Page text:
The Anderson Cemetery sits along East Tenth Street north and east of Irvington. Many older families in eastern Marion County are buried there. Some of the tombstones date back to the 1850s. One of those interred under an unassuming tombstone is Lucy L. McClain Hunter. (1840-1888). For the past couple of years, my friend and fellow local historian, Anne Hardwick, and I have been uploading information about the people buried here onto Find-a-Grave. Anne meticulously makes connections and builds family trees on the site. Researching nineteenth-century rural women can be challenging. So, when I encountered Lucy Hunter I assumed that there would be little information about her. I could not have been more wrong.
I first searched for her obituary in the Indianapolis newspapers. Few nineteenth-century women in rural Marion County received much notice in local papers but I always start there. As I suspected, I found very little other than a funeral notice so I assumed that I had reached a dead end. Something told me to dig deeper. Was Lucy guiding me from beyond the grave? Amazingly, I did find her but not in Indianapolis. She turned up in Washington D.C.
|Portrait of Lucy McClain Hunter (Courtesy of Google Books: John Collins McClain, Sidelines of a Business Man or the Meanderings of a Sigma Chi, Salt Lake City, 1913)|
The Hunters and the McClains
Irish immigrant, John Hunter, and his Pennsylvania-born wife, Mary Thompson Hunter farmed land on what would later become Irvington. Based on an 1855 map, it appears that the Hunters lived in a house along the Brookville Road near what is today Emerson Avenue. The northern part of the property was just beyond the Pennsylvania Railroad and would have later incorporated Butler University's Irvington campus.The Shimers and Sanduskys were their neighbors. Mr. Hunter served the country during the Mexican-American War. Upon his death in 1850, the Hunter land was divided between two of his sons, Thomas and William. An 1855 map notes that the "Heirs of John Hunter" possessed the land at that time. Only a mile away lived the McClains.
According to an autobiography by John Collins McClain, William and Mary McClain moved into Warren Township in 1854. Mary McClain's father, Josiah Bettle, operated a farm near what is today Kitley Avenue south of Washington Street and north of Brookville Road. After her father's death in 1863, Mary McClain inherited the Bettle farm. The McClains had several children. Anne Hardwick's thorough research indicates that most of the children attended Asbury College (later DePauw University). Two of their sons, like their father, became attorneys. Even one of their daughters, Lucetta, attended the school but did not live long enough to graduate. But what of Lucy McClain, the subject of our story?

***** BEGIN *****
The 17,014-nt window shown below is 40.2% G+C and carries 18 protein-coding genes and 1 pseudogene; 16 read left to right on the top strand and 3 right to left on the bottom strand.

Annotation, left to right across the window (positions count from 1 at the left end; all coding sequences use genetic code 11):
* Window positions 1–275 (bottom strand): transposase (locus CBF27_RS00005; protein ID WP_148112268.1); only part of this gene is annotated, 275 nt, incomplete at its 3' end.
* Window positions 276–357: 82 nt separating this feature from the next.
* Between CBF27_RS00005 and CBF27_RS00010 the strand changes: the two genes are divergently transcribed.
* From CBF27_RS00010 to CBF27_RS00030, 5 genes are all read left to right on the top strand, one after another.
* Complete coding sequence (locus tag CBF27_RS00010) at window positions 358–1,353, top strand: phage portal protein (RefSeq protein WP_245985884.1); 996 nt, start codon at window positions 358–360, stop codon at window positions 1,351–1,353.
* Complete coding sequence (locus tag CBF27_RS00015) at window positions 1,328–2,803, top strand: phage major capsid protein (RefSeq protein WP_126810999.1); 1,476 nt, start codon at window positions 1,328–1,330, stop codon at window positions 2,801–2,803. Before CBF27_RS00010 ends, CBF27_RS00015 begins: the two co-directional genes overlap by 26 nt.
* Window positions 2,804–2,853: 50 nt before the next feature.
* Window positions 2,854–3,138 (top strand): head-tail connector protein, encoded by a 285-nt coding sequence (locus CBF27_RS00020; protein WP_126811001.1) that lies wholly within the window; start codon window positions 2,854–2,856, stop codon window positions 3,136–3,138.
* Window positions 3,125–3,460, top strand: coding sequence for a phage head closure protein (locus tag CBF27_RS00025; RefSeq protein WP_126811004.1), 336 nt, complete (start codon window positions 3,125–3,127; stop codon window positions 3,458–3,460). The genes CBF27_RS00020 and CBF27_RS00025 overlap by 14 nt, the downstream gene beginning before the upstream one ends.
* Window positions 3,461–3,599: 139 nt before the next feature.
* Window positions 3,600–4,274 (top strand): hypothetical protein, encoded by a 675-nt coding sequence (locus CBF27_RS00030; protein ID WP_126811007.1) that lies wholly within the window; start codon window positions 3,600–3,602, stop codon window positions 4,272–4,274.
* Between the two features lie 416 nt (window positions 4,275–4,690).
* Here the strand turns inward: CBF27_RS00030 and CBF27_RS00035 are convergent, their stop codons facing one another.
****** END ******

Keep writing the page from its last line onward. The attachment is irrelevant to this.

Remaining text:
|William A. McClain (1814-1881), the father of Lucy McClain Hunter, is buried in the Anderson Cemetery near Irvington. (photo courtesy of John Collins McClain)|
|An 1866 map of Marion County shows the farms of Thomas Hunter (far left) along Brookville Road and up into what would become Irvington and the McClain farm (right) just east of Irvington. (Library of Congress)|
Thomas Hunter and Lucy McClain Marry
We do not know if Lucy attended Asbury College. We do know that she married Thomas Hunter in 1860 at the age of 19 and that they settled on the Hunter farm just a mile or so away from the McClain farm along Brookville Road. An 1866 map of Warren Township shows that Thomas Hunter inherited 80 acres and that his half-brother farmed an adjacent 80 acres. Four years later Jacob Julian and Sylvester Johnson purchased the nearby Jacob Sandusky farm and founded Irvington. The Hunters would also sell their land to future Irvington developers. But something seems to have soured between Thomas and Lucy Hunter. What happened? We do not know.
Here is what we do know. By 1878, William and Mary McClain along with a son named Lorenzo "Dow" McClain, moved to Baltimore, Maryland. We also know that Lucy McClain Hunter went with them leaving her husband back in Indiana. In early 1878, Thomas Hunter tried to end his life in Richmond, Indiana. He was not successful and the local newspapers carried graphic descriptions of his suicide attempt. A few weeks later, he traveled to Jerseyville, Illinois on business as he was listed as a boot and saddle runner for a Boston company in the Indianapolis city directories. While in a hotel in that city, he killed himself. An Effingham, Illinois newspaper listed all of the letters in his possession at the time of his death including one to his wife, Mrs. L. Hunter in Baltimore, Maryland. Lucy's brother, Lorenzo made the sad trek to Illinois to retrieve Mr. Hunter's body for burial in the Anderson Cemetery north of Irvington.